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New FAA Regulations Require Registration for Recreational Drones

December 15, 2015
The Federal Aviation Administration (FAA) announced on Dec. 14 a new requirement in federal law requiring registration of all model aircraft, including recreational drones.
 
It is reportedly a user-friendly web-based registration process. Under the new federal rule, anyone who operated a drone, or unmanned aircraft system (UAS) before Dec. 21, 2015, is required to register by Feb. 19, 2016. Owners of any drone or UAS purchased after Dec. 21 must register before their first flight outdoors.

Owners and operators can register at www.faa.gov/uas/registration. A registration fee of $5.00 must be paid, but it will be waived for the first 30 days — until Jan. 20, 2016. In addition, drones will have to display a unique identifier, a registration number issued by the FAA. Registrants will need to provide their name, home address and e-mail address. Upon completion of the registration process, the web application will generate a Certificate of Aircraft Registration/Proof of Ownership that will include a unique identification number for the UAS owner, which must be marked on the aircraft.  
 
These new regulations, while helpful, may not go far enough to adequately address the hazards and potential for misuse that drones represent. For example, registration is largely voluntary on the part of drone operators, and, for drones purchased after Dec. 21, registration is not required at the time of purchase or point of sale.
 
While registration is required prior to the operation of a drone in the national airspace, it is difficult to see how such a requirement will be enforced absent a point of sale registration requirement. In addition, there is no requirement that drone operators provide the FAA with the serial number assigned their drone by its manufacturer. This raises doubts about the effectiveness of the FAA’s response, given the scope of the abuse of this technology that has occurred over the past two years.
 
FAA Enforcement
 
The Unmanned Aircraft System Registration Task Force, which made a series of recommendations leading to the new FAA regulations, considered the difficulties posed by enforcement, and the limitations of both the FAA and local law enforcement agencies. The FAA’s primary enforcement mechanism will be outreach and education, which will likely be web-based (see “What’s Required” below). However, the FAA may also employ administrative action or legal enforcement action to gain compliance with the new requirements.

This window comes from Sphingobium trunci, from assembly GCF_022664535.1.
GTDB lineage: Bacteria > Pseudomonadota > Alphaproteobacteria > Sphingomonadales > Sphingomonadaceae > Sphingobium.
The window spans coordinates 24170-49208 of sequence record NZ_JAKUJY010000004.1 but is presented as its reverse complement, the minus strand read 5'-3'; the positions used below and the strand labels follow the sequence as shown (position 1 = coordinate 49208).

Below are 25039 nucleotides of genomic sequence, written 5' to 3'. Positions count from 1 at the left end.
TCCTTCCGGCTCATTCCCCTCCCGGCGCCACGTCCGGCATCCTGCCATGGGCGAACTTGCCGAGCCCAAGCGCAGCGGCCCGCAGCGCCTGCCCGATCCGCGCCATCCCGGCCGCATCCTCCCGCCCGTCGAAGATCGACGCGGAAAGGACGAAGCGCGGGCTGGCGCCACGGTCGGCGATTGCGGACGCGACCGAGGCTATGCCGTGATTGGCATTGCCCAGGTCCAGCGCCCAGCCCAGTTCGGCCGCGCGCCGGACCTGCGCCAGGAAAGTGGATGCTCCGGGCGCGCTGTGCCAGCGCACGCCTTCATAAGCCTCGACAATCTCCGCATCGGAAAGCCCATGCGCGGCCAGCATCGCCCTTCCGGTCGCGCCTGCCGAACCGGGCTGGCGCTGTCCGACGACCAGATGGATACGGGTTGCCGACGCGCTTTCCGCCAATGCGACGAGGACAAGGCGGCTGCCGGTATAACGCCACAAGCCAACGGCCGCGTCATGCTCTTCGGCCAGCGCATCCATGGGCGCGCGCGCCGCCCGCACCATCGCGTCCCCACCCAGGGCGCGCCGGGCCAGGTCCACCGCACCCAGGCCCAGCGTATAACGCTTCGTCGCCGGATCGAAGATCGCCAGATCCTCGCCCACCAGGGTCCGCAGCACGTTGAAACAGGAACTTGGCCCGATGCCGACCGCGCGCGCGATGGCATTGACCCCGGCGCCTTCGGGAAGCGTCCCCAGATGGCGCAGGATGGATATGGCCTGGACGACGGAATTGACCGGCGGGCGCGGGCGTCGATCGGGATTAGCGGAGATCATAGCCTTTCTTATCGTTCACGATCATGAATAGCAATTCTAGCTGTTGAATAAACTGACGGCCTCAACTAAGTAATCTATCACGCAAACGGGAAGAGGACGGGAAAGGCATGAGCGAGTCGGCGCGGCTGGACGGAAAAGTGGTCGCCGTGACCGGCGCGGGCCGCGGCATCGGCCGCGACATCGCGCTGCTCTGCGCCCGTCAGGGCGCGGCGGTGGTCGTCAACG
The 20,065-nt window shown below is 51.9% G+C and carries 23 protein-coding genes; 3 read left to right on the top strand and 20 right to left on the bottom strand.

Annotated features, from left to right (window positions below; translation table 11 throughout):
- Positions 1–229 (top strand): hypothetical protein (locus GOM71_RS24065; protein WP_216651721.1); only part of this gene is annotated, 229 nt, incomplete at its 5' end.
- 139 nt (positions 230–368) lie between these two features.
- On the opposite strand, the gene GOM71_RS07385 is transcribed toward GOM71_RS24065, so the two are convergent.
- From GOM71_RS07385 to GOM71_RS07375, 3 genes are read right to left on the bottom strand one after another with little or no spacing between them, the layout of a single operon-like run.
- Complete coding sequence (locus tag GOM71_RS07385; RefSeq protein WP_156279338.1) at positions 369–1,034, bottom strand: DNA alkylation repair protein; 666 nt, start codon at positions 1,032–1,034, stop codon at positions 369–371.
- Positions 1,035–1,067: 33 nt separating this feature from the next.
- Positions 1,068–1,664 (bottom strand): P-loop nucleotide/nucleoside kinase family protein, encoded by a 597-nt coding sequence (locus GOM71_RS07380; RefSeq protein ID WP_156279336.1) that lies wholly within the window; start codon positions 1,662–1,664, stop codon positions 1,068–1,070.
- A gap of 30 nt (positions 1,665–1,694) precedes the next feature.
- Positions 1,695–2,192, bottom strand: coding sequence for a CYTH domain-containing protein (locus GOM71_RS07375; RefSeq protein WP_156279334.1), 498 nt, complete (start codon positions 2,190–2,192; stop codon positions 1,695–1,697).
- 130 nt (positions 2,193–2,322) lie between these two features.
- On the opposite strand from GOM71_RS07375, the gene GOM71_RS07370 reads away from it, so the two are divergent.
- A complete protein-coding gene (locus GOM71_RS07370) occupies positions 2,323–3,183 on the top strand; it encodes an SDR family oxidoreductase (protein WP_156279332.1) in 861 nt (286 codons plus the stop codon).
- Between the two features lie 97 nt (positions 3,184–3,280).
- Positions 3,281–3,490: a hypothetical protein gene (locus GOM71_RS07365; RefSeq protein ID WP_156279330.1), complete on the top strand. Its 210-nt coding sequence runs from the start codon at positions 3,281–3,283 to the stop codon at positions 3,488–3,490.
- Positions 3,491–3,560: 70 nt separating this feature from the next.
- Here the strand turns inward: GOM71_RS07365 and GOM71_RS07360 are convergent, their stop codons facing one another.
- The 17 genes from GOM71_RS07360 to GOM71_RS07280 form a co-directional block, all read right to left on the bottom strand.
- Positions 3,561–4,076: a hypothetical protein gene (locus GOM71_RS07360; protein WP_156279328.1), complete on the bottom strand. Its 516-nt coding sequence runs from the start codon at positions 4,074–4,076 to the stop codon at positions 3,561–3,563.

Existing federal law already provides civil penalties of up to $27,500 for failure to register, and corresponding criminal penalties including fines of up to $250,000 under 18 U.S.C. 3571 and/or imprisonment up to three years under 49 U.S.C. 46306. However, under the new regulations there is no systematic mechanism to alert authorities as to who has and has not registered.
 
Why Yet Tighter Regulations May Be Urgently Needed
 
The Consumer Technology Association, a trade group, estimates that 400,000 drones will be sold this holiday season in the United States. Given the many safety hazards they pose and the current lack of comprehensive regulations and enforcement provisions to make them meaningful, many states, including California, may take the initiative and pursue enforcement legislation, notwithstanding potential conflicts with federal law.
 
During 2015 alone, several incidents underscore the urgent need for tighter regulations: the 19 occasions during wildfire season in which drones illegally operating in restricted airspace forced the grounding of firefighting aircraft nationwide; the increasing incidents of drones illegally operating near airports, inside the prohibited 5-mile radius, and often dangerously close to commercial airliners; and finally the near-collision that occurred between a California Highway Patrol (CHP) helicopter and a drone over a highway in Martinez on the evening Dec. 5, avoided only due to evasive action on the part of the CHP pilot.
 
What’s Required of Drone Operators
 
One problem is that many drone operators are ignorant of the applicable rules. In an effort to help the public understand what is required of not only recreational drone operators, but also commercial and public agency users of unmanned aircraft systems, the FAA has also launched a website containing information on the federal requirements, including the many safety guidelines.


 
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